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Brexit – another self-inflicted disaster for the left?

The EU referendum campaign was a pretty dismal and dispiriting affair. This was essentially a nasty cock fight between two wings of the Tory party, ably assisted and abetted by UKIP and some minor Labour MPs. It was also as people like Anthony Barnett pointed out very much an English affair. Little positive about the EU was heard from the Remain side. So it was hardly surprising that a majority voted to leave. Not in Scotland I am pleased to note. All local council areas in Scotland voted to remain. A very positive result.

However across most of England and Wales a clear majority voted to leave the EU. Much of this vote came in what were regarded as Labour heartlands, the north of England, the midlands and Wales. Which is why for me, this dreadful outcome is primarily a failure of the left.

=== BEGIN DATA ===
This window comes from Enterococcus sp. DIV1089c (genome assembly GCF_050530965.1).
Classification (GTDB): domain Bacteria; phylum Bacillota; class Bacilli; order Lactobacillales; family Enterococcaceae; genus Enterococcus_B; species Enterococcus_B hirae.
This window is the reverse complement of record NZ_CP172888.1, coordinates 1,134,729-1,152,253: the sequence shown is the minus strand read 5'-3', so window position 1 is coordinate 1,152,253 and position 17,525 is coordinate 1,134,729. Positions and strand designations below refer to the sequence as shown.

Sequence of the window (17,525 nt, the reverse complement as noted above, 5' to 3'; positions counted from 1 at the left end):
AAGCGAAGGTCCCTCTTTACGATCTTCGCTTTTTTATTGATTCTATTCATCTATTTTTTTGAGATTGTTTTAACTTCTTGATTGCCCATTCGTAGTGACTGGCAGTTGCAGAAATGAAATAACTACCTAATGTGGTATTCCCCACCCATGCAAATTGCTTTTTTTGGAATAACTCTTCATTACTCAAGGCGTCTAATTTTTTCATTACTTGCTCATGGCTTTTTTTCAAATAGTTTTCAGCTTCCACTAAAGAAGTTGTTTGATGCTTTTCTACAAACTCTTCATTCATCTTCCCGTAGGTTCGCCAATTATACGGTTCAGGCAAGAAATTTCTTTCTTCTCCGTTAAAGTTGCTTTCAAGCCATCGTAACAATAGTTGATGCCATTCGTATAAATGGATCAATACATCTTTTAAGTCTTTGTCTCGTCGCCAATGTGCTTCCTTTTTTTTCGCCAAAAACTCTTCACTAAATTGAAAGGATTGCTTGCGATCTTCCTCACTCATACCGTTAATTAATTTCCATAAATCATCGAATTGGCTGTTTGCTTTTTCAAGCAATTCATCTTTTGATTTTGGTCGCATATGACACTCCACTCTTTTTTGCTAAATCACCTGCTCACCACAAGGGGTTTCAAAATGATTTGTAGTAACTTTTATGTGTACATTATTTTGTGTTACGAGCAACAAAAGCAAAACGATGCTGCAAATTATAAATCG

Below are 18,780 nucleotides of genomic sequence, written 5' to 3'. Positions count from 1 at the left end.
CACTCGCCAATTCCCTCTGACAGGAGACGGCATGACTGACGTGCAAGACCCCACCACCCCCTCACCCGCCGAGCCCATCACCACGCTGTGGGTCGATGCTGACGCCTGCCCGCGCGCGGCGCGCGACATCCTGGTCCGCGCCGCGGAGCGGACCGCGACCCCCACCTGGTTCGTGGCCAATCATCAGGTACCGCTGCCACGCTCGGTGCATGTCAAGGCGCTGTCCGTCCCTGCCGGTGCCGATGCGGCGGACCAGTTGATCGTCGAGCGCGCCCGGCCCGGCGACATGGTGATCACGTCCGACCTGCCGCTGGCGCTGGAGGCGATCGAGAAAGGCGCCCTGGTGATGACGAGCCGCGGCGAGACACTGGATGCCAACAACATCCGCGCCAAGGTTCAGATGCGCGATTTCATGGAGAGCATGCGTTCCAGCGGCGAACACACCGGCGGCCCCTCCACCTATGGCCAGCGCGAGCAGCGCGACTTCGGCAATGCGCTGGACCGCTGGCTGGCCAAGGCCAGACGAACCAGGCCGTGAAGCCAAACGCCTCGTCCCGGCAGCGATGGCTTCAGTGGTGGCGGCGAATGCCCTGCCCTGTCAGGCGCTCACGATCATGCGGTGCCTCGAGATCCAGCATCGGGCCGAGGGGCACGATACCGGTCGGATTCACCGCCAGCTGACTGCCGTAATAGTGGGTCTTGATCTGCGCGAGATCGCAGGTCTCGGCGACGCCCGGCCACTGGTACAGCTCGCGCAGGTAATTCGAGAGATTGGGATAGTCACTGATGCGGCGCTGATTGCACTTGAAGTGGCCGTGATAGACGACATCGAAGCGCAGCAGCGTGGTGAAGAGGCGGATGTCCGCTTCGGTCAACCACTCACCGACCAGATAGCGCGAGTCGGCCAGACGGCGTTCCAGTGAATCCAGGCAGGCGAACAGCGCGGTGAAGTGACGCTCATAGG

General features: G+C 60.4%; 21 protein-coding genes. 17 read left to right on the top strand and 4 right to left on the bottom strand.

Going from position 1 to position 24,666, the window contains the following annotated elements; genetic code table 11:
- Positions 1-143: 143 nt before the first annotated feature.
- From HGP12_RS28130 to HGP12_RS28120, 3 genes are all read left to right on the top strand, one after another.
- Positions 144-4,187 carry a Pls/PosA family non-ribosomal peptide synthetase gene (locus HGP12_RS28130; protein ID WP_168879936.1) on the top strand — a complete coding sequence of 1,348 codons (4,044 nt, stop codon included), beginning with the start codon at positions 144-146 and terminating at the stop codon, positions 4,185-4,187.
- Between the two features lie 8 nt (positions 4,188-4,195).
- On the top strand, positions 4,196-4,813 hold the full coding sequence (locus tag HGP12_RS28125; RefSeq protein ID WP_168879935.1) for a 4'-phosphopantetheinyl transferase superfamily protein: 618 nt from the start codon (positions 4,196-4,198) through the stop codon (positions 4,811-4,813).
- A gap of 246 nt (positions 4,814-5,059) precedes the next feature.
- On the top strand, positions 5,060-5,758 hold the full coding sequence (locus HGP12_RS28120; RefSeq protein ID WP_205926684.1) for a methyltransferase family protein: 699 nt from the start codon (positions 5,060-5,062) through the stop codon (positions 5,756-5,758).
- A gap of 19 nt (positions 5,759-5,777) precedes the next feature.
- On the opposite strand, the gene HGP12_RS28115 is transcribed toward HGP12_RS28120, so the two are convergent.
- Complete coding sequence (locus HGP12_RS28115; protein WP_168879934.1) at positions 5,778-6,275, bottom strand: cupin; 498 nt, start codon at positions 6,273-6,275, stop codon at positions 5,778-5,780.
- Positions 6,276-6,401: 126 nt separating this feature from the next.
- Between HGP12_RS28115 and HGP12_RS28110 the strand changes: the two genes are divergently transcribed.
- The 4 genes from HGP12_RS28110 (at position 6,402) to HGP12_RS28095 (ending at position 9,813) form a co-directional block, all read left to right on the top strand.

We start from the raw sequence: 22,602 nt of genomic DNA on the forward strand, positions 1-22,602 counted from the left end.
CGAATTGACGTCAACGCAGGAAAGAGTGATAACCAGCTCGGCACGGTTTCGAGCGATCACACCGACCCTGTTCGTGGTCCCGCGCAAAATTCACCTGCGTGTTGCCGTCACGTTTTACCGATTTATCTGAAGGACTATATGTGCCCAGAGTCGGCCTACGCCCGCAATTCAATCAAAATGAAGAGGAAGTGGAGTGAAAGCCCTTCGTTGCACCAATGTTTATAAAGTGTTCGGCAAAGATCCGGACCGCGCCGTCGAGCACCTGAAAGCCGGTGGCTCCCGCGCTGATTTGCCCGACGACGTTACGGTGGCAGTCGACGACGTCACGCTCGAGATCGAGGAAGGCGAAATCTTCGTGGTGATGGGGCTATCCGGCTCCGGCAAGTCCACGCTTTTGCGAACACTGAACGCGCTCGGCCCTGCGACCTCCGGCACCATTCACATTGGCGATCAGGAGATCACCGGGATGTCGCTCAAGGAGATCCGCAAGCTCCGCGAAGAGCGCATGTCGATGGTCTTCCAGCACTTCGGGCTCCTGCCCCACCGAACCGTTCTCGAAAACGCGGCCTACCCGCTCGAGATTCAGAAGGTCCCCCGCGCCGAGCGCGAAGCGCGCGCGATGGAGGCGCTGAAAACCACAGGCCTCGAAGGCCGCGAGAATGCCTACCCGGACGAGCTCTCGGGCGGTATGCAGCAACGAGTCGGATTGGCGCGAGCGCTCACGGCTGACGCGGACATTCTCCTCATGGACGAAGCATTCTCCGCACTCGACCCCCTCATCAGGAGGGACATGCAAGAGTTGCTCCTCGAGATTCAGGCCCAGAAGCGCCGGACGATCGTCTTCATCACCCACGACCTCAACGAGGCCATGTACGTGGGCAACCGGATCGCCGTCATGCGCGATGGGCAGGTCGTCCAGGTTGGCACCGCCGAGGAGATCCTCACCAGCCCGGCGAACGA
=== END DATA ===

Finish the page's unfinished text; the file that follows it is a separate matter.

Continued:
Step forward the Labour party itself. I am not going to indulge in blaming Jeremy Corbyn or his team. The rot at the heart of Labour predates Corbyn by decades. In particular I charge the Labour party with two massive failures. The first was its failure to mount a serious and vigorous challenge to the austerity and the neoliberal economic policies relentlessly pursued by the Tories since 2010. Labour weakly and without a fight, accepted the false accusation that it was too much government spending by the previous Labour government that was to blame for the crash in 2008. By effectively admitting to this, Labour was unable to mount any kind of credible challenge to the ongoing austerity that the Tory government imposed on the country.

Austerity that impinged most on working class parts of the UK. The parts of the country that had traditionally looked to the Labour party to protect them. But Labour offered no real alternative to the wage stagnation, the rise of precarious, low wage employment, culminating in zero hours contracts. Nor to the swingeing cuts in public services that again impacted most severely in former Labour heartlands.

With nothing much in the way of a positive alternative from Labour, it is hardly surprising that more and more people began to listen to the siren voices from UKIP, blaming all their woes on the EU and immigration.